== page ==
“Sorry,” said Sam, standing bent at the shoulder behind a counter. “There’s no landline or cell connection on the bridge, and we don’t allow people to use the two-way radio. It’s for emergencies only.”

“Well, this is a stinkin’ emergency, asswipe.”

Sam’s lips formed a crooked grin. “Yes, I suppose it is, but I already notified my superior, so someone will be here shortly to fix the problem. In the meantime, why don’t you have some candy? He raised a gnarled finger and pointed to the machine in a corner. “I just set it so it doesn’t require money. Help yourself.”

The man walked over, pressed a selection, then another, and another. His wise-ass smile revealed yellow teeth, a mere shade lighter than the old man’s snuff-colored ones.

“You got a bathroom in this dump?”

“Sure,” said Sam, nodding in its direction. “Like the radio, it’s not for public use, but under the circumstances, I’ll let you use it.”

“Let me use it? Try and stop me you old, dried-out turd.” He stormed off through the door, purposely bumping into Sam, who merely cocked an eyebrow before turning his attention to Lauren.

“What a cute child you are,” he said, reaching out to pinch her cheek. She flinched at his touch and squirreled away, taking refuge behind her mother.

Sam frowned and his skin flushed, deepening the highway of wrinkles seared on his forehead. “Maybe you’d like some candy, too, little girl?”

The baby began to coo and Sam’s face softened. “I had a baby once,” he confessed. “Was about the same age as this young’un, last time I seen him. I’m afraid I wasn’t the best father.  Abandoned him and the mother.”

Anita pursed her lips. “It’s never too late to do the right thing,” she said. From the fiery glint in Sam’s eyes, she knew sermonizing was the last thing he wanted to hear. Fortunately, a shout of dammit, and a pounding on the door, deflected her blunder.

“Hey asswipe. I’m locked in.”

Sam ran a long, curled tongue across his open mouth, which reeked of old food, turned rotten. “Almost lunch time,” he said, smacking his lips.

The hairs on the back of Anita’s neck began to tingle. “The bar. Is it still lowered?”

The old man, as if he were involved in some internal debate, drummed his fingers on the counter. “Forget about the bar. It’s not your concern, and you can thank your son here. But you’d better hurry before I change my mind.”

Anita gulped twice.

“You’ll have to drive in reverse a bit. But don’t worry. It’s only a short distance, and I guarantee no other cars are coming today. You’ll see a ramp. Follow it. It will lead you to the upper section of the bridge.”

Despite the tremor in her voice, Anita couldn’t help but ask: “What about the man in the back?”

“Him?” said Sam, pointing a clawed fingernail. “The fool? No need for you to worry your pretty little head. He’s fine. In fact, he’s perfect. You see, even fools come in handy. I may be an old goat, but old goats are wily and eventually retire. Yes, he’ll do quite nicely.”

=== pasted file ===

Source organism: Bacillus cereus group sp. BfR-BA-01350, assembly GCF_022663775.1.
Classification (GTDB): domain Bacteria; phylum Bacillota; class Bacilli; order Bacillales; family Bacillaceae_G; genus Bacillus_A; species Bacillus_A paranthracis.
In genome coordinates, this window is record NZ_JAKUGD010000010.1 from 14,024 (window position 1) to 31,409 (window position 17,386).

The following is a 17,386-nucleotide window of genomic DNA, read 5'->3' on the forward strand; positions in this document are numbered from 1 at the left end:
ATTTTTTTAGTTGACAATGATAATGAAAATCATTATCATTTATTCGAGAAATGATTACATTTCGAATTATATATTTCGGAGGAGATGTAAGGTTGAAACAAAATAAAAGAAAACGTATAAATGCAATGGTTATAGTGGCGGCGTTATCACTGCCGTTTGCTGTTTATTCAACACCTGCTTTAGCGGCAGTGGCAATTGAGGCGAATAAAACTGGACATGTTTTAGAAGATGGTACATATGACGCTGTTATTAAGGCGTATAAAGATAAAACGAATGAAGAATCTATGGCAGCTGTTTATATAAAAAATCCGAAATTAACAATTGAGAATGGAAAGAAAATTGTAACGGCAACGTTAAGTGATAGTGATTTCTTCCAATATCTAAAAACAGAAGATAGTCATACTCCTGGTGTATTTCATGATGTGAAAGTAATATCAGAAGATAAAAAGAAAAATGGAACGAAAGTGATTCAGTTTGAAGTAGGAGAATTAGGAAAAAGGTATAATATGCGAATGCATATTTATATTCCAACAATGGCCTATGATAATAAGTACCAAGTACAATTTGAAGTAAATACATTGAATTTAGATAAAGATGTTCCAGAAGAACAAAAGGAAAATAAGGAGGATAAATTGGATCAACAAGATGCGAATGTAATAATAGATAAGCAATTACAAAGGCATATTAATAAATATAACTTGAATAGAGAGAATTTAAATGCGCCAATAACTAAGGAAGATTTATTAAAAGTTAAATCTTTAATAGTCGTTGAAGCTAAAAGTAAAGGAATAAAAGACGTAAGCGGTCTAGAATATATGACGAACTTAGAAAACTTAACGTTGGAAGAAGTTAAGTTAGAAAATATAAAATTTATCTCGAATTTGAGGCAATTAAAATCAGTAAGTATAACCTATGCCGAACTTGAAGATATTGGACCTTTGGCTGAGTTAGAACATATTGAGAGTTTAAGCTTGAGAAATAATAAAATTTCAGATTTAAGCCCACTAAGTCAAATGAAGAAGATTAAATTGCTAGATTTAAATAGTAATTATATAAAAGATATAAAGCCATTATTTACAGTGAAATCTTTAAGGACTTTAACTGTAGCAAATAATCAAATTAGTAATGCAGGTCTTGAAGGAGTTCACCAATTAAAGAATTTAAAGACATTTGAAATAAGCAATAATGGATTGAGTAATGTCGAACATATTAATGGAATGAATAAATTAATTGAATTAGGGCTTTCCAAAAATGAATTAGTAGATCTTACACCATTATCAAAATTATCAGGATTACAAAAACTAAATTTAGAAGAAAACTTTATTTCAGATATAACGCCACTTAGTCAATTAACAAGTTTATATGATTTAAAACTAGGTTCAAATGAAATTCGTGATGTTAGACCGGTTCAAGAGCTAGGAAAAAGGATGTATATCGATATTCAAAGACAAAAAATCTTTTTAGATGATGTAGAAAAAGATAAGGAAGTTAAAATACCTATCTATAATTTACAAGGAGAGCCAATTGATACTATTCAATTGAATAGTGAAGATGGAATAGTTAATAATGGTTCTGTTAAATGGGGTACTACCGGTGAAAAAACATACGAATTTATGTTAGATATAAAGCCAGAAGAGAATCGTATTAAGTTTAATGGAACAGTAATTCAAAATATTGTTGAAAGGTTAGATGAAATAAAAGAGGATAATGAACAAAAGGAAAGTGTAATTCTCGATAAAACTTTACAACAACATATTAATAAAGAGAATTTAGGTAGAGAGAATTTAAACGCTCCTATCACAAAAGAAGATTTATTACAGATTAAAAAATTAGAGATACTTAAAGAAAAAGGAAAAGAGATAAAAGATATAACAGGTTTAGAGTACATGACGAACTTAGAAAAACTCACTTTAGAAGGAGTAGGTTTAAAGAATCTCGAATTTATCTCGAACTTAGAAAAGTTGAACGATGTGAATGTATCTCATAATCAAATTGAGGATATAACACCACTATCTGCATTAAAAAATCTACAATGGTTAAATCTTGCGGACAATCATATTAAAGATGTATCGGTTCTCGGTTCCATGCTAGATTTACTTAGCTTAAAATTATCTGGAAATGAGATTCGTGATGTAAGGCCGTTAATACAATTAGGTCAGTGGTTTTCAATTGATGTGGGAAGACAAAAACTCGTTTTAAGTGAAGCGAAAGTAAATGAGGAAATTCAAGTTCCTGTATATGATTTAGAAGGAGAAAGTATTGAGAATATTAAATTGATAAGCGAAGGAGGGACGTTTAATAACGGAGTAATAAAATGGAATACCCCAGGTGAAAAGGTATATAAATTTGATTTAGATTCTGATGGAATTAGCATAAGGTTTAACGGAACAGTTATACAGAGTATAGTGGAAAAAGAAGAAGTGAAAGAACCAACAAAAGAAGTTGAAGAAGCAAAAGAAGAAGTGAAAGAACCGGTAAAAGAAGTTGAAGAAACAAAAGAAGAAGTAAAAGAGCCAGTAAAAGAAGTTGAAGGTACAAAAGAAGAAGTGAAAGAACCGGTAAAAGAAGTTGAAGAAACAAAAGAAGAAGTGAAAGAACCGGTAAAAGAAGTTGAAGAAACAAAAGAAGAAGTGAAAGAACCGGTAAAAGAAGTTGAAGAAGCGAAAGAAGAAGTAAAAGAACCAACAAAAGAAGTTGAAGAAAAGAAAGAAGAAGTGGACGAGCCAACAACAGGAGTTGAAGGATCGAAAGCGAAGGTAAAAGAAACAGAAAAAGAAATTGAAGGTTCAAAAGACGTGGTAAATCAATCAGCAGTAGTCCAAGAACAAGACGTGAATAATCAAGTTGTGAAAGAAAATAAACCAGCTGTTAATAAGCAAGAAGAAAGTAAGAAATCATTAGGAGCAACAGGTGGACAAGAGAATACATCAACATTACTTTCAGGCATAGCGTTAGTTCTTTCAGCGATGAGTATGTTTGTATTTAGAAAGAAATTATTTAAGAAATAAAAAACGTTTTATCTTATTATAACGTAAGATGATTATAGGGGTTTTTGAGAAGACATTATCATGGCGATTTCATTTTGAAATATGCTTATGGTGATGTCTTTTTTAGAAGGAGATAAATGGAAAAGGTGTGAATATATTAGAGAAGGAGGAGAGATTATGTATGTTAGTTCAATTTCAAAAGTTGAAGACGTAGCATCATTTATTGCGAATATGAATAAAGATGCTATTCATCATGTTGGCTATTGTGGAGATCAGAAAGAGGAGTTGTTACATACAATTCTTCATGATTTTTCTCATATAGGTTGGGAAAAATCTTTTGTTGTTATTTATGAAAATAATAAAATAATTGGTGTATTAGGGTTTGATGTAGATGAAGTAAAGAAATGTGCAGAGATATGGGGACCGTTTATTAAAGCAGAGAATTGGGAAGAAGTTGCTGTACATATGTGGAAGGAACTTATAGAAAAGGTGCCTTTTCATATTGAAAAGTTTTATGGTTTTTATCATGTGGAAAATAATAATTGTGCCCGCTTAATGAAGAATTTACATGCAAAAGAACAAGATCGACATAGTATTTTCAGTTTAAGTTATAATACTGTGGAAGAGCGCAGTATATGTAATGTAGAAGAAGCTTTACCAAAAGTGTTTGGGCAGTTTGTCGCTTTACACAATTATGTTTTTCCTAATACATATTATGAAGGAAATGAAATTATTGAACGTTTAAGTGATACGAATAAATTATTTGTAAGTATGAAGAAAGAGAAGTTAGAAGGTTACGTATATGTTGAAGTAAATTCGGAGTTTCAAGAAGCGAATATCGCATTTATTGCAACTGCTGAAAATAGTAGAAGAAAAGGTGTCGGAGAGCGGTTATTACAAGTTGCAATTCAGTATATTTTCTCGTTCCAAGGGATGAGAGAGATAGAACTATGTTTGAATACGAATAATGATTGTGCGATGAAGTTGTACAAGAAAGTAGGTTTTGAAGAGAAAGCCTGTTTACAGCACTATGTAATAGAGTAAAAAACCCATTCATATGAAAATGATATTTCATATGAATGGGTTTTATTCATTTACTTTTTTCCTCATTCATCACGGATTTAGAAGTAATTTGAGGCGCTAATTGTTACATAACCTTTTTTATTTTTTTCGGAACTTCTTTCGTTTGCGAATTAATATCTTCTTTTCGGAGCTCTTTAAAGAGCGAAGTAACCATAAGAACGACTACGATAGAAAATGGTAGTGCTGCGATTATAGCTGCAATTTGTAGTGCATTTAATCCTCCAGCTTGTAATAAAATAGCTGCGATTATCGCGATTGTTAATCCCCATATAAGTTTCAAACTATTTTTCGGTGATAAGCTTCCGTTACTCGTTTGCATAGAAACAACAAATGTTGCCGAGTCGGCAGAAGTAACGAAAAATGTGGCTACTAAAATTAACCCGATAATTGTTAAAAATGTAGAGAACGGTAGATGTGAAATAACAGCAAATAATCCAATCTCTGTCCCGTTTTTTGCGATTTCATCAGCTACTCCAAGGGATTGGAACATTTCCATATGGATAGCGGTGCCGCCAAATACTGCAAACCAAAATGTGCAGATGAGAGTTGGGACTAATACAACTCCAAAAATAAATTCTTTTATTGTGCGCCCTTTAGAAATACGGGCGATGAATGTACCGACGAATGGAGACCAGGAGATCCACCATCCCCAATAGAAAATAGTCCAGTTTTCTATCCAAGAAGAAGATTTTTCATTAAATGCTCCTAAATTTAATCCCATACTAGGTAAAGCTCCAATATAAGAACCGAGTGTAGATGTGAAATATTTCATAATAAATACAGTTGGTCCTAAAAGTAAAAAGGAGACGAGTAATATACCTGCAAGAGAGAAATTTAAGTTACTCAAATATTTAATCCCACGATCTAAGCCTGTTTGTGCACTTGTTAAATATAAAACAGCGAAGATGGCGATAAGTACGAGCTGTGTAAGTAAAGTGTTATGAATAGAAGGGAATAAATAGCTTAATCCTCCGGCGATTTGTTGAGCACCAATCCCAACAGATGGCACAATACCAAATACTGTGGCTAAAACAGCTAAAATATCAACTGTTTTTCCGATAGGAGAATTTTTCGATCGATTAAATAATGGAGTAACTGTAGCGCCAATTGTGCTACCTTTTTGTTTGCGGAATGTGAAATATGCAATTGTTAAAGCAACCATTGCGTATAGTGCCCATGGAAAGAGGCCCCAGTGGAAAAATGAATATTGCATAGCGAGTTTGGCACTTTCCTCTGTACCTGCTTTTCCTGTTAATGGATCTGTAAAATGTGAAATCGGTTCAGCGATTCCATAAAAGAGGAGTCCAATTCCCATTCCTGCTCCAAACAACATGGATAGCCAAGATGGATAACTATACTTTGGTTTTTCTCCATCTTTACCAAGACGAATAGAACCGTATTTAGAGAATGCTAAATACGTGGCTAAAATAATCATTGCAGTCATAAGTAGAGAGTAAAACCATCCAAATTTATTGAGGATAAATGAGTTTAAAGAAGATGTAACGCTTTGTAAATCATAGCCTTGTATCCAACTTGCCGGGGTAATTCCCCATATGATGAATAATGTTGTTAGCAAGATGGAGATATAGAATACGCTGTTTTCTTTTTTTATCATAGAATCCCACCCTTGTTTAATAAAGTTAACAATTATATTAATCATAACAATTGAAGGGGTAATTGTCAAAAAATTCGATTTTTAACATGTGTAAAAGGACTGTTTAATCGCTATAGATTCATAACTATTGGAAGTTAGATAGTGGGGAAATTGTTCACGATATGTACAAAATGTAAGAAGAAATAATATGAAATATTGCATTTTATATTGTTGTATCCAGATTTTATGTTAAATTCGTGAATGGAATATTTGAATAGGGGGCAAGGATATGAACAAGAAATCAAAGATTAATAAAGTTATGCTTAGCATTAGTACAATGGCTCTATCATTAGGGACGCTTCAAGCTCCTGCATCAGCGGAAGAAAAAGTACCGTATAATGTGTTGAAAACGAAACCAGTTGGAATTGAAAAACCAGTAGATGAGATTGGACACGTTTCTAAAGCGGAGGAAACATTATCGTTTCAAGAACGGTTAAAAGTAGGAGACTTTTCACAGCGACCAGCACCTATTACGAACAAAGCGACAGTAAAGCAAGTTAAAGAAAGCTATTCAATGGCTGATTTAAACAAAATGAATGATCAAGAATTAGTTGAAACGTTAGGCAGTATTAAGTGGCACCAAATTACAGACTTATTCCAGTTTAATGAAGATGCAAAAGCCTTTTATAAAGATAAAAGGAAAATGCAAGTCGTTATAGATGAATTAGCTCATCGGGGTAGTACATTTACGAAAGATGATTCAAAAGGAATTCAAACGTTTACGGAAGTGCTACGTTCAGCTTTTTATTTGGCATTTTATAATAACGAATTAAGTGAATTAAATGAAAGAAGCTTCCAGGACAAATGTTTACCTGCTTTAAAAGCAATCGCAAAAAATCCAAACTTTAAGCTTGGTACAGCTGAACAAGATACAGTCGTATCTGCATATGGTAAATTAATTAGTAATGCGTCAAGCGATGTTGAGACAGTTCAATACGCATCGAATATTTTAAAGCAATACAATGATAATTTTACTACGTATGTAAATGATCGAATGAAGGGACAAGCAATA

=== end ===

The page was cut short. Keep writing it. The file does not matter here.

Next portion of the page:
Anita swallowed hard. Then without wasting another second, she dashed out the door with her children, but gasped upon discovering that the red sedan had vanished. “What’s going on!” she exclaimed, nearly losing her footing. Then certain their lives depended on it, she secured both children and took off as directed, swearing she’d never complain about anything again.

Within minutes she found herself on the upper level of the bridge, breathing as if she’d run a marathon. With traffic light, Anita lifted her foot from the gas and slowed the car to a leisurely pace. As an explosive caterwaul bubbled from her throat, she moved her hand to the radio, searching for a distraction.

A song, one with an upbeat tempo, rose to her ears and Anita began humming along. Soon her pulse slowed to normal, her grip relaxed on the wheel, and her wide smile displayed pearly teeth. Looking up through the rear-view mirror, she noticed her children asleep, but cocked her head, puzzling why she didn’t remember a thing since leaving the restaurant. Only a trace of foul air, like the smell of rotten food, caused her nose to twitch. Then moments later, when she approached the end of the bridge, the smell disappeared and she no longer remembered that she didn’t remember. In fact, life seemed good and even the disc jockey agreed.

“Hey, hey, hey,” he whopped. “This is Sam the Man, speaking. Hope you have your swimsuits handy ’cause it’s hotter ’n hell, but, holy moly, life’s still lip-smacking groovy on this sunshiny bee-yoo-ti-ful day! And now, before I pause for a commercial break, here’s a special song for a special someone’s listening pleasure.”

Moments later “The Ballad of Big Bad Bill” crossed the airwaves. Anita scratched her head, wondering how she knew all the words, but with a wag of her shoulders, she cleared her throat, and began to sing.


Nandy Widrew has had both short stories and nonfiction published in webzines and print, along with a novel (horror), Something Down There, published in 2017.


Published 8/15/19